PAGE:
Hot spots are a moist dermatitis which are most commonly caused by bacteria. They look like a sticky, raw and red patch of skin and will be a constant annoyance to your pet.
Most often a hot spot is caused by an excessive amount of licking, itching, scratching and chewing to an area, creating bacterial contamination.
This contamination is created with alarming ease, as all it takes is a break in the surface of the skin and a little bit of moisture (say, from a bath, swimming or saliva) to start up. In most cases, the raw and weeping skin will spread under the fur so by the time you notice anything it will be well established.
These infections are most common in dogs and a trip to the vet is advisable as they are very painful for your four legged friend.
TREATING A HOT SPOT
Most hot spots will respond well to oral or topical antibiotics as prescribed by your veterinarian. In some cases, they will also administer a cortisone injection to kick-start healing. We highly recommend that you seek veterinarian advice and treatment as more trauma can be done if the area is treated incorrectly.
It is important to treat a hot spot sooner rather than later as small infections can grow in size considerably and become much harder to treat, not to mention extremely painful for your dog.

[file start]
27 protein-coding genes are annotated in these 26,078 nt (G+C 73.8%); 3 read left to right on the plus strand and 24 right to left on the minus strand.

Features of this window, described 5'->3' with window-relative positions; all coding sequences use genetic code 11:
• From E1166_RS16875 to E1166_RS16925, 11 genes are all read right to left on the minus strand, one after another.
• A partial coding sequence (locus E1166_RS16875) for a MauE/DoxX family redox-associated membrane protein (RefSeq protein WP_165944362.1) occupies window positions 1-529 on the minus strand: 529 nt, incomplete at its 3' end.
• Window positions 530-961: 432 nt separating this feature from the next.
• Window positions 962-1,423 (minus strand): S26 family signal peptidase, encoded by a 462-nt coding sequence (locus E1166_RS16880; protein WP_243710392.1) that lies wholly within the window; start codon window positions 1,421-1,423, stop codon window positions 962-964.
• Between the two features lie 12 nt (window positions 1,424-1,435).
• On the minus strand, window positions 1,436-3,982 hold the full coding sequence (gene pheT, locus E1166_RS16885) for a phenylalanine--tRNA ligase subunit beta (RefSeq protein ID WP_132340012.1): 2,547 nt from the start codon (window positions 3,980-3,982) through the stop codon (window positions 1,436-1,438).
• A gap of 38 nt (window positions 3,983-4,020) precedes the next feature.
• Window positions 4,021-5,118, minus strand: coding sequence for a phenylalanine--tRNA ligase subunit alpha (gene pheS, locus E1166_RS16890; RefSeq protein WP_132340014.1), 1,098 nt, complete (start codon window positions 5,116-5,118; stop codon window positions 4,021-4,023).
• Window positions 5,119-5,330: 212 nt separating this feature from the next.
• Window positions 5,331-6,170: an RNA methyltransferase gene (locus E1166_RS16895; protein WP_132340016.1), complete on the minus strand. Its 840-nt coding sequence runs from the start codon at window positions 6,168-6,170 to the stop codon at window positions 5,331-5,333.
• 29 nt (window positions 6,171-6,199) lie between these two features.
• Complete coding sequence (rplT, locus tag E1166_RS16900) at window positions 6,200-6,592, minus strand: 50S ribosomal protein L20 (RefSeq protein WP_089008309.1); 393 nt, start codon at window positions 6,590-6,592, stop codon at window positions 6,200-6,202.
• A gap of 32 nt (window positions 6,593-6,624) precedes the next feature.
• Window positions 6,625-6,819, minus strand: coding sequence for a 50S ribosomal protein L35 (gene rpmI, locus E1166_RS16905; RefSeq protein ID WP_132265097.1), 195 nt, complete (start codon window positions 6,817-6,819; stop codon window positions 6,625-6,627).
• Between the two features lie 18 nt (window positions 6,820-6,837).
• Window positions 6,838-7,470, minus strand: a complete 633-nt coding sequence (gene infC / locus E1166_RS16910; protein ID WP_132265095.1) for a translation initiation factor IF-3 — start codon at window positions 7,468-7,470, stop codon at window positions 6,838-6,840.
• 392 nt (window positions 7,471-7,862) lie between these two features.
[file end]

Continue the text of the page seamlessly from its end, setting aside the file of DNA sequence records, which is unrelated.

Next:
- The area needs to be exposed to air to dry it out and promote healing. This is done by trimming the surrounding fur with clippers or by shaving if it too big.
- A mild water-based astringent or antiseptic spray is used to clean the area and patted dry carefully.
- Hydrocortisone cream or spray is to be used as prescribed by your veterinarian. This will stop itching and further promote healing.
- An Elizabethan collar is best to prevent further irritation of the area. This might be annoying and uncomfortable for your pet, but the results are worth it!
- Keep an eye on the area to make sure it continues to heal. For the first 1-2 days the hot spot will need cleaning and treatment possibly several times daily.
Commonly, a hot spot will “dry out” within a week and fur will start returning within two weeks.
If your pet is licking, chewing or scratching at a certain area on a regular basis then it pays to check under the fur to make sure no infection is starting up unnoticed. As with most issues, early detection will be much more pleasant to treat and will save your dog a lot of discomfort.